AP: If you look at the evolution of the TV show, at the beginning our WPT episodes would have the re-airs rate as high or higher than the initial broadcast, which is something I never saw in all my years before that working in TV. I think that had to do with people watching the final tables over and over again because we were in an education period. Now, what I think is happening in TV, is that it still plays an important role. It’s just a different role. In a way it’s like a survey course, telling people that there is material out there. You can find the World Poker Tour playing nearly every day and even if people catch five minutes of an episode, they are reminded that poker is alive and well. And I believe that is good for us, that is good for the WSOP and Heartland Poker Tour and all of the other tours. We are getting the message out and reminding people the game is out there and it is dynamic and growing.

As far as the more interactive types of media, we are going to do more and more live streaming and interactive media. We are not going to abandon our high-end production values, but we are going to have a lot more online media and a lot more things that are accessible in smaller doses.

EF: Poker on TV isn’t quite like traditional sporting events, which people don’t re-watch as much because the entertainment value is limited once the outcome is known. In poker, however, people seem to find the process interesting even if they know the result.

AP: TV is never cheap. If someone is a completely dedicated fan of the game they would watch the top players even if there was just one camera broadcasting them with no production value. But if you are just a casual viewer, that kind of thing would not draw you in. The World Poker Tour has producers who have been there for a decade and they are still here to tell stories. It’s treated like a five-act play in a way. We compose all of the music ourselves and it’s almost broken up like a movie. It is a very, very expensive thing to produce, but over the long run we think it’s worth it.

EF: In the past few years poker players have had their voices magnified by social media. Being a public face for this company, do you deal with a lot of comments, suggestions and complaints from people?

AP: It really has improved us. It’s the poker community, so there are a lot of very passionate people. When we do something that people don’t like, you do get a lot of comments but that’s perfectly fine. Even if only 10 or 15 percent of it is constructive, that’s still a great help. It was only five years or so ago that we started to make changes, like adding Tony Dunst to do critical analysis of hands. For a long time it was thought that you couldn’t do that. We were very Pollyanna-ish. Everybody was a ‘good guy’ and we didn’t comment on how people played. But players were telling us, ‘come on. We don’t need to be coddled anymore.’ And that inspired the decision to add Tony. Adding the coverage of play down to the final table was also a result of player feedback. They were saying, ‘God didn’t create six people and just sit them down at the final table. This was a long journey.’ I think some of the best input we’ve had is from the community. We’re running a business at the end of the day and can’t always incorporate all of it, but I think you take the criticism in exchange for the changes it inspires.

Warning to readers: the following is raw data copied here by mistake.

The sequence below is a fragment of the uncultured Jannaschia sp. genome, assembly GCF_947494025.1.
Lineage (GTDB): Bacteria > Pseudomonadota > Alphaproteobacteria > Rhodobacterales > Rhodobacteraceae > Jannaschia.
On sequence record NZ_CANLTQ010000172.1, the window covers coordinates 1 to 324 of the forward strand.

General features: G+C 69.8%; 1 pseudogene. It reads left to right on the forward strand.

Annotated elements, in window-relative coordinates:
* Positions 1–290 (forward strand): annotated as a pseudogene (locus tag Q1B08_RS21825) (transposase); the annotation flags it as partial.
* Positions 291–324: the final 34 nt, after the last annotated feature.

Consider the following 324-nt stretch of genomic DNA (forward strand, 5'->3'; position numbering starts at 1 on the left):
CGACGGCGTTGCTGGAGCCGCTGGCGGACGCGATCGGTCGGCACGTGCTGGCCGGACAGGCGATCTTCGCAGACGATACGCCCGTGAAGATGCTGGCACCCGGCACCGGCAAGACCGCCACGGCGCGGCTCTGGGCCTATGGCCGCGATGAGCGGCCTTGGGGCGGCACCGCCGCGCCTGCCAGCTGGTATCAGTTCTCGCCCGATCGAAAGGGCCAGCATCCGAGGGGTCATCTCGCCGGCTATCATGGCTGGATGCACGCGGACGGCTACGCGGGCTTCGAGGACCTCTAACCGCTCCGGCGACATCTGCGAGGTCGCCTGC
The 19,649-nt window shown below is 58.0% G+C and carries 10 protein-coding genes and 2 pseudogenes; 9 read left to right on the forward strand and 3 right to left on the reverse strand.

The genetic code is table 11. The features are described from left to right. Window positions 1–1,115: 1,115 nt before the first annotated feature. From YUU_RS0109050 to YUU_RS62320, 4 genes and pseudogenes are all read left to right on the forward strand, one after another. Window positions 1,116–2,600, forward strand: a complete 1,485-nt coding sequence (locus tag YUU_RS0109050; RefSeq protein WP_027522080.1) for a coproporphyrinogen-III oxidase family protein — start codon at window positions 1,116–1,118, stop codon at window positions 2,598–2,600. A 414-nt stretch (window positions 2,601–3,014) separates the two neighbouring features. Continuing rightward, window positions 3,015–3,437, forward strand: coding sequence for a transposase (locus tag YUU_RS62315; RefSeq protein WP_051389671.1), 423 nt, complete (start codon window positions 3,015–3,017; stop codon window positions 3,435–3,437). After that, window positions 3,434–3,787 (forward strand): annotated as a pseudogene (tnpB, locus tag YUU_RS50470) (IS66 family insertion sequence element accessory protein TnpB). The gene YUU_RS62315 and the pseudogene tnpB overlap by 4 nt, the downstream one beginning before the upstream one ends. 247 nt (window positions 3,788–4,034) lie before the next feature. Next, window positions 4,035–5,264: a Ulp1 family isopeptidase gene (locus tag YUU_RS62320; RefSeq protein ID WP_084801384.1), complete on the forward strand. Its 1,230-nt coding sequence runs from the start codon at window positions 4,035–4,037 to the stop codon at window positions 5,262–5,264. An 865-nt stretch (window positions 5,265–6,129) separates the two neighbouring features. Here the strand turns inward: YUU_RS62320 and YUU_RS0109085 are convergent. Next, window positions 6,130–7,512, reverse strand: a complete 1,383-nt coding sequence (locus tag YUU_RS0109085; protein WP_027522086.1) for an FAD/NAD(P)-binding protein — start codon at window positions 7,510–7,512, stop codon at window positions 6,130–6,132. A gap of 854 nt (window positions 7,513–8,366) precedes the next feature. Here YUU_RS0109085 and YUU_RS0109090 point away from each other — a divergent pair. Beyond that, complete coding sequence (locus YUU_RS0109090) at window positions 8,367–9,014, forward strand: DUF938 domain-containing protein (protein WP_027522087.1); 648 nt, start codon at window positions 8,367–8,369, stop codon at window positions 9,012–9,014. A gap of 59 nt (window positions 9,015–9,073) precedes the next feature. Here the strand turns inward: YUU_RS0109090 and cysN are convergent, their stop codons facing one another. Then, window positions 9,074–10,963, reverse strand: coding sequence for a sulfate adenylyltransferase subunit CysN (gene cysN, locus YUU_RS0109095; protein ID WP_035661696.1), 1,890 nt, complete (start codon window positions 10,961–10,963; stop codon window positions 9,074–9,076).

Pliska with commentators Mike Sexton and Vince Van PattenEF: The touchstones of the show remain, Vince Van Patten and Mike Sexton calling the action for one, but there have been many tweaks and changes during your tenure. Can you talk a bit about the changes that have happened that you are proud of and what is in the works for the future?

AP: In terms of the TV show would say I’m proud of the fact that we’ve been able to make a shift into what I called “YES programming” at the time, meaning younger, edgier, sexier. We wanted to treat poker as a sport. In sports, people are passionate, they swear, they get frustrated. You saw more of the things that actually happen when you play. The show now is a far more genuine portrayal of what it feels like to go through the experience of a final table. I like that a lot. I also like that we still take the production values of the show very seriously and spend the money needed to maintain that. I think you can tell the difference.

In terms of the tour itself as opposed to the show, I think taking the risks involved in expanding into new countries was a big deal. When we made deals to expand into Asia, we weren’t really making any money off of that in the beginning. You’re just out there saying, “We are the World Poker Tour and hoping people show up.” It has taken off, but not without trial and error and some mistakes. So, I am very proud of the expansion in the last years because now we really are the world poker tour.

In the future we will be announcing some fun things related to our upcoming season XV. But what I will say now, in general, is that we are embracing media more than ever. We made our name from a high quality TV show. But media is changing and we are going to make sure that we deliver what people want in the ways that they want and make it easier to get. The World Poker Tour is going to focus on making sure that things are personal to people, special and as seamless as possible, whether it’s playing online, coming into a tournament, going to a party in Sanya or an Alpha8 event. We are going to push ourselves this year in ways that we haven’t.